To me brands are usually built by basic brand pillars or attributes such as service, quality or innovation, yet often comprise critically important differentiation intangibles such as feelings and experiences. These feelings and experiences are developed and communicated by brand advertisements. Such advertising experiences aid in developing a consumer’s reference to the brand and correspondingly shape one’s feeling of the brand.
The other day I had lunch with a SEO colleague from another agency who performs the SEO campaigns for some very large brands. He complained about one of his clients reducing budget for the SEO campaign even though his agency had achieved some great organic listings.
Surprised by this, I asked him what organic rankings had he achieved. He quickly rattled off brandname car, brandname truck, brandname model, brandname etc. He stated the average cost per click for these keywords is $1.75 for the top 3 listings and each month the traffic produced from this campaign is worth $350,000 in paid search.
He went on to say that by securing high organic rankings for these keywords, he had protected the brand and how this was very valuable in itself. As an SEO that often performs reputation management services I could not agree more. Ideally clients should own at least the top 10 rankings for their branded keywords, just in case something negative happens and taints the company’s reputation.
I then asked him – what non-branded keywords such as electric car, low cost car, and high mileage car did he get well ranked for the client? His response, “None.” He explained how his agency does not target non-branded keywords as they work with established brands. At that moment, I saw the light – my thinking about search and brands was all wrong. It turns out that organic search for non-branded keywords builds brands digitally.
Except for my reputation management clients, 100% of my organic search campaigns are non-branded including clients with established brands. My clients want to get well ranked for non-branded keywords like health insurance, mini storage, payroll services, titanium rings, blade servers, credit repair, debt settlement, and junior clothing.
While my clients want the targeted traffic that results from such organic rankings, these non-branded keywords are also the attributes my clients want to align their brand with. They want to be known in their respective industries for their company name as well as their non-branded keywords. In the process of developing high organic rankings for non-branded keywords, my clients are simultaneously aligning these keywords as their brand attributes.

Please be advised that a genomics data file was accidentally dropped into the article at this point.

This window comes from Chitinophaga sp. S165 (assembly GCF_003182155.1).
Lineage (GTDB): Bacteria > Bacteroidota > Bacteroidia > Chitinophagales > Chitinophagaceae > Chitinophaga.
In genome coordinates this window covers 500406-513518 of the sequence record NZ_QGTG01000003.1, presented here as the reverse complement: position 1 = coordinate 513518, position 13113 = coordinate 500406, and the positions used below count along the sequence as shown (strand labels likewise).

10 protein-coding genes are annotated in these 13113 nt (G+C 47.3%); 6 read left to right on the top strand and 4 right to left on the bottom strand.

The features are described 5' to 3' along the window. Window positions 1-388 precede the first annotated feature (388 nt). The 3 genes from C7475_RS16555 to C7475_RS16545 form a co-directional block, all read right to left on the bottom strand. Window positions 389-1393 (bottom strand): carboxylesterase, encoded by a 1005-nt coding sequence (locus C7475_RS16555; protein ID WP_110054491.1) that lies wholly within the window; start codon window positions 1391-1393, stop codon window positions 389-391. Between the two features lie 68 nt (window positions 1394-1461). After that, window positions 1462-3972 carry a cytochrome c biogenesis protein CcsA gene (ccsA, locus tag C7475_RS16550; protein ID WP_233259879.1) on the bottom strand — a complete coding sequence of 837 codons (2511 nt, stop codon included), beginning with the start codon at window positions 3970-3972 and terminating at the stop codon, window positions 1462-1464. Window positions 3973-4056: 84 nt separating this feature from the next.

When people search for a non-branded keyword they have not identified a brand for that query. The first branding experience begins when a person views and clicks the organic listing as they associate that brand with that keyword. The title and description tags associated with that organic listing shape the feeling. Once the person reaches the site, the logo, design, information architecture and content reinforce the brand pillars and attributes.
With each new and returning visitor that is produced from organic rankings, I build alignment of that non-branded keyword to the brand – non-branded keyword after non-branded keyword. Although we might target 25-50 non-branded keywords for a typical SEO campaign, through latent semantic indexing the SEO campaign might produce several thousand unique non-branded keywords over time. Perhaps not as exciting as a series of 30 second spots on television or radio, this behavior shapes the brand in a similar fashion.
As I concluded lunch with my colleague I had a new appreciation of my work and that of our fellow SEOs at WebMetro. We’ve always prided ourselves on turning around underperforming SEO campaigns but now I can add that we build brands one non-branded keyword at a time. Of course, securing top rankings for the keywords like health insurance at $9.90 per click has financial benefits as well.